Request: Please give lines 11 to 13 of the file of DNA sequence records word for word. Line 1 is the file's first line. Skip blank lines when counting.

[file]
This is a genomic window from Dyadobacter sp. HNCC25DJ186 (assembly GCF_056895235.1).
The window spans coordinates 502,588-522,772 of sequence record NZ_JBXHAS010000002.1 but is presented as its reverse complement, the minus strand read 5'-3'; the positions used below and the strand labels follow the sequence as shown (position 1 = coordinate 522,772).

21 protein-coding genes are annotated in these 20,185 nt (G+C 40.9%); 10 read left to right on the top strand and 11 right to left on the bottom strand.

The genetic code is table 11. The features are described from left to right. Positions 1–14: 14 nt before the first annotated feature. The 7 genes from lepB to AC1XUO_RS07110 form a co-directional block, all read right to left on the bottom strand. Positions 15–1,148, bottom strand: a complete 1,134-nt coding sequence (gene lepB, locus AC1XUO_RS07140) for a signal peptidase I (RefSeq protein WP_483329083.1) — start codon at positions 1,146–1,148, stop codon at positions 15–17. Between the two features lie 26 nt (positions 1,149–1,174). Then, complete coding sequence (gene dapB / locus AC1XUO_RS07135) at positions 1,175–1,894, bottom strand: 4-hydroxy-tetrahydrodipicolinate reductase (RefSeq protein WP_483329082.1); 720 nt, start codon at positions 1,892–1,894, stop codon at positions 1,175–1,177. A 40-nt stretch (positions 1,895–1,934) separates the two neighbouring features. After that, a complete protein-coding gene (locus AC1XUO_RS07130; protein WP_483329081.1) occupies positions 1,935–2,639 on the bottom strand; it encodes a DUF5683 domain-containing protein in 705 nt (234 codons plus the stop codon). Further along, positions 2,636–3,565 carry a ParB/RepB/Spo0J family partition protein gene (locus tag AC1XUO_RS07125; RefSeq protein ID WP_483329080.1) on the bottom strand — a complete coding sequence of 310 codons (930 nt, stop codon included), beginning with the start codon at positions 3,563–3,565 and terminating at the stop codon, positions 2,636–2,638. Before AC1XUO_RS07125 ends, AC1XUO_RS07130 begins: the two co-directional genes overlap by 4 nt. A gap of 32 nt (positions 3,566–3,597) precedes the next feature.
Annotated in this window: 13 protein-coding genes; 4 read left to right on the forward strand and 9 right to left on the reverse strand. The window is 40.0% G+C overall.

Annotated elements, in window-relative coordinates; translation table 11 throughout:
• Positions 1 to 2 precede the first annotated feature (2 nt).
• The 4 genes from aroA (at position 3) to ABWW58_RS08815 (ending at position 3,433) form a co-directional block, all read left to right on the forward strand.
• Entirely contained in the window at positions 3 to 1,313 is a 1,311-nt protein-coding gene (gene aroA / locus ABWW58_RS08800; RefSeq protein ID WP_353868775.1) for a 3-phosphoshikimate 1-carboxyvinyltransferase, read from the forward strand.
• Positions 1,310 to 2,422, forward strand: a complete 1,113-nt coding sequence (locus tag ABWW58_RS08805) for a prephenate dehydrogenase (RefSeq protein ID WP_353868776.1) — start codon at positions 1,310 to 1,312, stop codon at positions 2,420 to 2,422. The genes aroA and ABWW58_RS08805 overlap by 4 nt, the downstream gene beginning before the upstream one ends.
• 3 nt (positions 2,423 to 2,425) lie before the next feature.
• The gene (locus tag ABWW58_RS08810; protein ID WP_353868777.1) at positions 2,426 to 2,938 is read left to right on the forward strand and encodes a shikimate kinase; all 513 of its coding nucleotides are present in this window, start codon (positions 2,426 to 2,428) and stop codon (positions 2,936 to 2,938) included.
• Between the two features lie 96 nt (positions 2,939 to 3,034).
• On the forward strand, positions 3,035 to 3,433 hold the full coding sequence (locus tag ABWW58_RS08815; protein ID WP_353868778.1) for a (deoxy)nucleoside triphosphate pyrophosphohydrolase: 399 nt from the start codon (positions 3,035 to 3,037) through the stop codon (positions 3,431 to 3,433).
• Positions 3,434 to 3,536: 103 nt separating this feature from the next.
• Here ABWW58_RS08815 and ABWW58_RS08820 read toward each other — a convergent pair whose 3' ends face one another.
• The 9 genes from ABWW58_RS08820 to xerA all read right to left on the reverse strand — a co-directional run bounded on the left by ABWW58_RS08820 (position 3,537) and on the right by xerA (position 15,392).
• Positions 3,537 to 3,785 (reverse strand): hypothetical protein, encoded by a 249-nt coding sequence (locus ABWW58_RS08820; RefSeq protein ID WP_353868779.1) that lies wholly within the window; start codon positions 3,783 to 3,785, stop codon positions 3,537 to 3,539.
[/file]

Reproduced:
• 3 nt (positions 2,423 to 2,425) lie before the next feature.
• The gene (locus tag ABWW58_RS08810; protein ID WP_353868777.1) at positions 2,426 to 2,938 is read left to right on the forward strand and encodes a shikimate kinase; all 513 of its coding nucleotides are present in this window, start codon (positions 2,426 to 2,428) and stop codon (positions 2,936 to 2,938) included.
• Between the two features lie 96 nt (positions 2,939 to 3,034).